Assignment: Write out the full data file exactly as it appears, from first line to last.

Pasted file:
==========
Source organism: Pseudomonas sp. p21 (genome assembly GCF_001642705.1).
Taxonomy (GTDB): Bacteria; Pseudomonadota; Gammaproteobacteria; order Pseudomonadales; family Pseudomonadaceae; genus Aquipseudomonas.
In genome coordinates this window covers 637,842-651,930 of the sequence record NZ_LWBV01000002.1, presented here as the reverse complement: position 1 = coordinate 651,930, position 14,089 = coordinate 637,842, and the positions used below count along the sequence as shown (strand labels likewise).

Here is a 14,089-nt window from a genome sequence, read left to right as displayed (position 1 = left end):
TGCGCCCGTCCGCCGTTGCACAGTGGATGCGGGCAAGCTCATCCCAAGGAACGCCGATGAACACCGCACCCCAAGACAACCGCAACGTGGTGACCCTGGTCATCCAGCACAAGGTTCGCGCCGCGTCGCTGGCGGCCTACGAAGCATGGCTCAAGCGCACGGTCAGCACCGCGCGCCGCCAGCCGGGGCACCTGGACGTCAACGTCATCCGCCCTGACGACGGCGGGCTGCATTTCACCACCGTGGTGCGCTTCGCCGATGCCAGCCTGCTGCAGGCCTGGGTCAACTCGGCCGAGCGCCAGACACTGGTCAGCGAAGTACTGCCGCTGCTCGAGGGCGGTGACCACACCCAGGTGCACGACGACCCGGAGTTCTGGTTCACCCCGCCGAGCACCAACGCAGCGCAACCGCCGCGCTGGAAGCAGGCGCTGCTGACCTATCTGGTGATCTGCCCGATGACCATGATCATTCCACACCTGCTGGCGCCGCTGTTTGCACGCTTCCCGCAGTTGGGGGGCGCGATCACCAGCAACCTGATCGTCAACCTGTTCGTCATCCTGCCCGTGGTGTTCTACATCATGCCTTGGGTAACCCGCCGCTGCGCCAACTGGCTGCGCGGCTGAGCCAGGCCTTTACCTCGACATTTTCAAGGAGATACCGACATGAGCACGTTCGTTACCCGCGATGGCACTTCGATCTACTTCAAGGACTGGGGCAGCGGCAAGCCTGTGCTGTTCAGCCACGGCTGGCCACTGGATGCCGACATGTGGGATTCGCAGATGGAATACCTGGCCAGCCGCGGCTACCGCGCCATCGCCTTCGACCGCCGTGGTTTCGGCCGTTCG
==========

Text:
Source organism: Pseudomonas sp. p21 (genome assembly GCF_001642705.1).
Taxonomy (GTDB): Bacteria; Pseudomonadota; Gammaproteobacteria; order Pseudomonadales; family Pseudomonadaceae; genus Aquipseudomonas.
In genome coordinates this window covers 637,842-651,930 of the sequence record NZ_LWBV01000002.1, presented here as the reverse complement: position 1 = coordinate 651,930, position 14,089 = coordinate 637,842, and the positions used below count along the sequence as shown (strand labels likewise).

Here is a 14,089-nt window from a genome sequence, read left to right as displayed (position 1 = left end):
TGCGCCCGTCCGCCGTTGCACAGTGGATGCGGGCAAGCTCATCCCAAGGAACGCCGATGAACACCGCACCCCAAGACAACCGCAACGTGGTGACCCTGGTCATCCAGCACAAGGTTCGCGCCGCGTCGCTGGCGGCCTACGAAGCATGGCTCAAGCGCACGGTCAGCACCGCGCGCCGCCAGCCGGGGCACCTGGACGTCAACGTCATCCGCCCTGACGACGGCGGGCTGCATTTCACCACCGTGGTGCGCTTCGCCGATGCCAGCCTGCTGCAGGCCTGGGTCAACTCGGCCGAGCGCCAGACACTGGTCAGCGAAGTACTGCCGCTGCTCGAGGGCGGTGACCACACCCAGGTGCACGACGACCCGGAGTTCTGGTTCACCCCGCCGAGCACCAACGCAGCGCAACCGCCGCGCTGGAAGCAGGCGCTGCTGACCTATCTGGTGATCTGCCCGATGACCATGATCATTCCACACCTGCTGGCGCCGCTGTTTGCACGCTTCCCGCAGTTGGGGGGCGCGATCACCAGCAACCTGATCGTCAACCTGTTCGTCATCCTGCCCGTGGTGTTCTACATCATGCCTTGGGTAACCCGCCGCTGCGCCAACTGGCTGCGCGGCTGAGCCAGGCCTTTACCTCGACATTTTCAAGGAGATACCGACATGAGCACGTTCGTTACCCGCGATGGCACTTCGATCTACTTCAAGGACTGGGGCAGCGGCAAGCCTGTGCTGTTCAGCCACGGCTGGCCACTGGATGCCGACATGTGGGATTCGCAGATGGAATACCTGGCCAGCCGCGGCTACCGCGCCATCGCCTTCGACCGCCGTGGTTTCGGCCGTTCG